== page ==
The payback percentage is around 90 percent, and it is controlled by the fact there are around 10,000 different video scenarios built into the program, with varying levels of difficulty. Some bots are pushovers; others are practically indestructible. In the end, the difficulty of each game and the skill of the player combine to form the payout—a lot like skill in video poker or video blackjack affects the outcome of each play on those games.

Danger Arena was launched at the three Atlantic City Caesars properties —Harrah’s, Caesars and Bally’s—and subsequently was placed at the Atlantic City Tropicana.

In February, Danger Arena was joined on Atlantic City floors by the second GameCo VGM offering, Pharaoh’s Secret Temple. This one plays much like casual games you may play on a smartphone. You touch the VGM screen much as you would the screen on your smartphone, on a puzzle-like field of gems. You match gems to collect treasures, “level up” to higher prizes, look for special charms to boost wins, and avoid Egyptian-themed traps.

Right behind that is Nothin’ but Net, a simple basketball shooting game in which you use a bash button on the VGM panel to manipulate a basketball player on the screen to shoot a basketball at a net, with various angles and distances in different scenarios. Players choose a male or female player as the avatar, and skills are tested with a maximum of 16 chances. Players’ virtual skill in making layups, jump shots, free throws and half-court bombs is challenged in a fast-paced game, which also includes bonus “Money Balls.”

Skill Meets Variety

These three games are only the beginning for GameCo. Soon, players will find a wealth of video-game variety joining the traditional slots on the floor.

“As skill-based gambling offerings are introduced to casino players, continuing to broaden our VGM catalog with new games that address multiple video game genres is a top priority for GameCo,” Graboyes says. “We are committed to providing unique and engaging content that will appeal to current casino players and attract new audiences, by developing a variety of relatable video-game gambling experiences that feature familiar entertainment based on popular brands from movies, TV, video games and casual-style games.”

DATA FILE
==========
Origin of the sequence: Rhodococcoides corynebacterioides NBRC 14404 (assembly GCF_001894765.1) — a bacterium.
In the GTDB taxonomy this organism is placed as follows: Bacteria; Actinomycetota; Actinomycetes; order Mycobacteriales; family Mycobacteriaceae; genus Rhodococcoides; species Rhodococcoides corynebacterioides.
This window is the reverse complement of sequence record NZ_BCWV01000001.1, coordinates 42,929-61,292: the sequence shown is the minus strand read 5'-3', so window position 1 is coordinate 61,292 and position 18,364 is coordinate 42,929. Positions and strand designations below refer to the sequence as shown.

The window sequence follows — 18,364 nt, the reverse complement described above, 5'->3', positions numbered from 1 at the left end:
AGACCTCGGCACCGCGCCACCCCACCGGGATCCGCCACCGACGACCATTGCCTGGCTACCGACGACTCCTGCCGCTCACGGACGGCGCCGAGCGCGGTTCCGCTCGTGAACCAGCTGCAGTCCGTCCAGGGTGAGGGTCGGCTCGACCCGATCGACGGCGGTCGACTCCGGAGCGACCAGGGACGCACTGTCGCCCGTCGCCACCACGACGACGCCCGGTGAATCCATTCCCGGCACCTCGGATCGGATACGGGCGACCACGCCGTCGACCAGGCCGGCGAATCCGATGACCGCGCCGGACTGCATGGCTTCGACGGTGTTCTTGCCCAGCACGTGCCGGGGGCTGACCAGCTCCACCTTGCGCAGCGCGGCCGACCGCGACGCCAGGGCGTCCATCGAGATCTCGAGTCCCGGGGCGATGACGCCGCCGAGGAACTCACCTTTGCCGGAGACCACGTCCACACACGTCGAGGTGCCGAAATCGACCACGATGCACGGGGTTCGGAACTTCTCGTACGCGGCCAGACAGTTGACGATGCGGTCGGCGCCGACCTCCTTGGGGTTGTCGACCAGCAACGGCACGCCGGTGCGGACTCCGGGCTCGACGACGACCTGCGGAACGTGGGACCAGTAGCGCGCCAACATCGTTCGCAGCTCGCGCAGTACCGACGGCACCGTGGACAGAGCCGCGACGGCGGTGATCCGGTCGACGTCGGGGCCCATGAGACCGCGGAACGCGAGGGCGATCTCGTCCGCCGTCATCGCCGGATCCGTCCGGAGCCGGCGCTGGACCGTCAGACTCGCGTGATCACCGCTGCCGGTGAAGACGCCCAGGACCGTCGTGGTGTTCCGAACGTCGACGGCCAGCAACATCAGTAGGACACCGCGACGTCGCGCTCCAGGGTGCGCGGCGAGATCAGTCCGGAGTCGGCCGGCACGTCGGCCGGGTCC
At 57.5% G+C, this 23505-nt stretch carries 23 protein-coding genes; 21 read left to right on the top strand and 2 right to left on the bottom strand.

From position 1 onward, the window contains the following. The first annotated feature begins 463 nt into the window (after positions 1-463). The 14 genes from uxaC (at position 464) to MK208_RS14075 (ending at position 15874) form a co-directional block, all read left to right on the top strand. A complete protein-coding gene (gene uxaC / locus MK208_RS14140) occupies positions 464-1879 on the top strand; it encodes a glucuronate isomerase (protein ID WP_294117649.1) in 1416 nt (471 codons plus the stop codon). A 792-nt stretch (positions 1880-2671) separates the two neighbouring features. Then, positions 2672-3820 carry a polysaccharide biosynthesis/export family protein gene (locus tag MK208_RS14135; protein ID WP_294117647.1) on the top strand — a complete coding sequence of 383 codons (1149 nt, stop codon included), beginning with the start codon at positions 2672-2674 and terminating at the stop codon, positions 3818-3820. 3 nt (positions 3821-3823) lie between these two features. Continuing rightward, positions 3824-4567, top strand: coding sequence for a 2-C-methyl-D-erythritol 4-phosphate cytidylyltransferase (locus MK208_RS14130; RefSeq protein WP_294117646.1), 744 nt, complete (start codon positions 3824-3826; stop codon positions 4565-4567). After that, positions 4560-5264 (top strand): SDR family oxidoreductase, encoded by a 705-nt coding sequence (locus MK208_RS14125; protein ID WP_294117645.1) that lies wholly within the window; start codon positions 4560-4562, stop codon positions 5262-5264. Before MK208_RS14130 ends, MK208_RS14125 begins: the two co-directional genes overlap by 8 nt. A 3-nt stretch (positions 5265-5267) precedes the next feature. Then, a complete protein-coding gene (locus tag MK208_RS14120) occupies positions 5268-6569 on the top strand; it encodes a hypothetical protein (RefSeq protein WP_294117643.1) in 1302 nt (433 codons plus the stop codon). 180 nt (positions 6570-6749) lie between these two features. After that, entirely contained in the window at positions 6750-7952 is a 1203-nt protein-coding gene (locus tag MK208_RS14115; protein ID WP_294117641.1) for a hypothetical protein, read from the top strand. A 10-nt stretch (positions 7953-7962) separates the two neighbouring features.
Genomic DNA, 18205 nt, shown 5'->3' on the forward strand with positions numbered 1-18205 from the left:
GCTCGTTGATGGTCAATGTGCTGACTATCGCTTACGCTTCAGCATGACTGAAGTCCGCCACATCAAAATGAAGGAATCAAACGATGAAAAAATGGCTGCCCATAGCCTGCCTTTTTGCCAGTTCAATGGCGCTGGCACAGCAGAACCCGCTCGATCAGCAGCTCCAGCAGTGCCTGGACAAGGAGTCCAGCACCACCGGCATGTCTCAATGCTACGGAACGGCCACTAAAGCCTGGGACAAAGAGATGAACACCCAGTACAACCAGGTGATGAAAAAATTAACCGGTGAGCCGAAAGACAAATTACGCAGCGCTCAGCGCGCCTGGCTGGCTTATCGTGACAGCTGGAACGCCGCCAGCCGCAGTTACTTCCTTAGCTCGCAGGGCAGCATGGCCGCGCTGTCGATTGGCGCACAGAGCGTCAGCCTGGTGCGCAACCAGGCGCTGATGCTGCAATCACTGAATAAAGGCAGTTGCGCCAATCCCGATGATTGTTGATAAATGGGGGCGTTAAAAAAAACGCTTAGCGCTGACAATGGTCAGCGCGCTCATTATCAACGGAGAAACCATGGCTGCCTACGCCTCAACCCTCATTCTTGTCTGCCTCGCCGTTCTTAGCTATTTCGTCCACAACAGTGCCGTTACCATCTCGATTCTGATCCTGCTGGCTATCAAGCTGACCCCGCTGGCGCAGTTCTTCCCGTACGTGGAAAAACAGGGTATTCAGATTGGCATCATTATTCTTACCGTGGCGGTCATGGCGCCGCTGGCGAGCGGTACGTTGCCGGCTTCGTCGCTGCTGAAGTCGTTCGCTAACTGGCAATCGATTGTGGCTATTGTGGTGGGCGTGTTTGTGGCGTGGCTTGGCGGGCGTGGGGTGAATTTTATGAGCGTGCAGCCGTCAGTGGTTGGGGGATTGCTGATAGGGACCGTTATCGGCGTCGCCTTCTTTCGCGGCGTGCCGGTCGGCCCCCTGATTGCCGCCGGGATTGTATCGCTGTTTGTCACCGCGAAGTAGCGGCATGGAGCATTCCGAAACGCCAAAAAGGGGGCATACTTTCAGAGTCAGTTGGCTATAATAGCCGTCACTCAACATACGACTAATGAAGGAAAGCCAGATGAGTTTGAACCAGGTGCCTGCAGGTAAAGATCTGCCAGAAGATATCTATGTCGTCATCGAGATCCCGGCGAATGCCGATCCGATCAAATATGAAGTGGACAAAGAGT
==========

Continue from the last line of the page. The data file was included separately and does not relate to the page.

GameCo has already secured licenses for that next group of games. A license from Paramount will bring theatrical film brands to the VGM that include Mission: Impossible, Paranormal Activity and Ferris Beuller’s Day Off.

“We’re thrilled to be working with Paramount to bring these brands to the casino floor,” Graboyes says.

These and other titles will stream into the marketplace in 2017, he says, with the release of 10 or more new VGM titles, including the Paramount titles and the latest license, from StudioCanal S.A.S.—Terminator 2: Judgment Day. GameCo plans to develop three new casino video games based on the iconic sci-fi film.

“It’s exciting to introduce our celebrated film titles to fans and casino players in an engaging and interactive format,” says Rand Marlis, president and CEO of Creative Licensing Corp. (CLC), which does the licensing work for GameCo. “GameCo’s VGM brings films to life in an updated arcade format, whereby players have fun with a chance of winning big money.”